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Thursday, June 30, 2005

The Green Dive-bombers of summer, more likely

The LA Times Home section has an interesting article on Cotinis mutabilis or what we call the June BUg or June Beetle here in Southern California.

This time of year, as fruit ripens in commercial orchards and many backyards, these huge, bumbling beetles take flight. While they don't bite or sting, their sheer size is enough to freak you out as they bang into fences, tress and anything else that gets in their way.

We get a few each year, mainly from our compost pile, but when we had an old apricot tree, it was thick with these beetles. The Squirrels had a nasty habit of nibbling on the fruit and then abandoning it. The smell of sweet juice attracted the beetles in droves.

The article contains lots of information and 3 references for even more.

Their summer flights of fancy By Emily Green, Times Staff Writer

June beetles spring to life, their bright green armor shining as they steer a shaky course. They're not the prettiest of beetles, but you can't help but admire such short-lived determination.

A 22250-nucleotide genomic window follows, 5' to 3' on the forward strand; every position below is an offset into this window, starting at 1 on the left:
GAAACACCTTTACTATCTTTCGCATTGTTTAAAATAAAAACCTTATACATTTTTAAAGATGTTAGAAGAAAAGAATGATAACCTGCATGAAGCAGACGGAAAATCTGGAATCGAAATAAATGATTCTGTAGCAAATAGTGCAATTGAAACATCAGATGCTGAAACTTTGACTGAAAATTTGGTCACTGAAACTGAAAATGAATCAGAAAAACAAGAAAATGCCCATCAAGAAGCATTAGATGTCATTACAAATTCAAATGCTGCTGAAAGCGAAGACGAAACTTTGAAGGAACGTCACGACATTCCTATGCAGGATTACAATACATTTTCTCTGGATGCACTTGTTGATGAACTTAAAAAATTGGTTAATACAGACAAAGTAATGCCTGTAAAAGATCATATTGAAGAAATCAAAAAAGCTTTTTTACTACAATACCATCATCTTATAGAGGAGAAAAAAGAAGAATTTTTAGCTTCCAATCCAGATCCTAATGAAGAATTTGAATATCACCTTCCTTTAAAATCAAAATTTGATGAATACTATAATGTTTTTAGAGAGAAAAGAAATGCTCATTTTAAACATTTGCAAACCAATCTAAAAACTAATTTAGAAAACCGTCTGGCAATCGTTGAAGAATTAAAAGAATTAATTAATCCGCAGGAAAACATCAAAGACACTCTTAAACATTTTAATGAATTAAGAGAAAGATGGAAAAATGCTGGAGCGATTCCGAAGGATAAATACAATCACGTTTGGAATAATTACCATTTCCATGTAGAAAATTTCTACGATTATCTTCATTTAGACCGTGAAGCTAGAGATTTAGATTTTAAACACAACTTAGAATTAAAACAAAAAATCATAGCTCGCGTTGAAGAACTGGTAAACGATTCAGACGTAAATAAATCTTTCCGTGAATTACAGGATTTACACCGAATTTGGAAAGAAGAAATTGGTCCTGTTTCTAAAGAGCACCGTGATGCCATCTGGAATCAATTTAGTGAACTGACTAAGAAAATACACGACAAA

Wednesday, June 29, 2005

Iris Cross-pollination?

Robyn, from Vero Beach Florida writes...
"If you'd be so kind, my mother is wondering if she should separate her blue and white iris' so they don't cross pollinate and all turn white. It seemed like it would be a common enough question, but I don't find the answer anywhere online."

I am far from an expert on stuff like this, so I figured I would open up the question to you, the readers of A Gardener's Notebook.

Does anyone have more information on this topic? My Google searches turned up lots of information on purposefully crossing irises, so this leads me to believe that they don't cross-pollinate too readily on their own.

Add your comments below!

Sunday, June 26, 2005

Dried flowers from the garden

My wife and son love to press and dry flowers from the garden, although we rarely bring blooms inside the house, otherwise. I have dried some herbs from the garden before, but hadn't really thought of creating dried flower arrangements from my own garden. Maybe this article will spur me to dry to preserve some of the years blooms.

From the Garden - Drying Your Flowers

For some people, it's very hard to cut flowers from the garden to enjoy elsewhere. But if you have prolific blooms and your vases are running over, remember it's not too soon to start drying flowers to enjoy when your...

(Via Gardening.)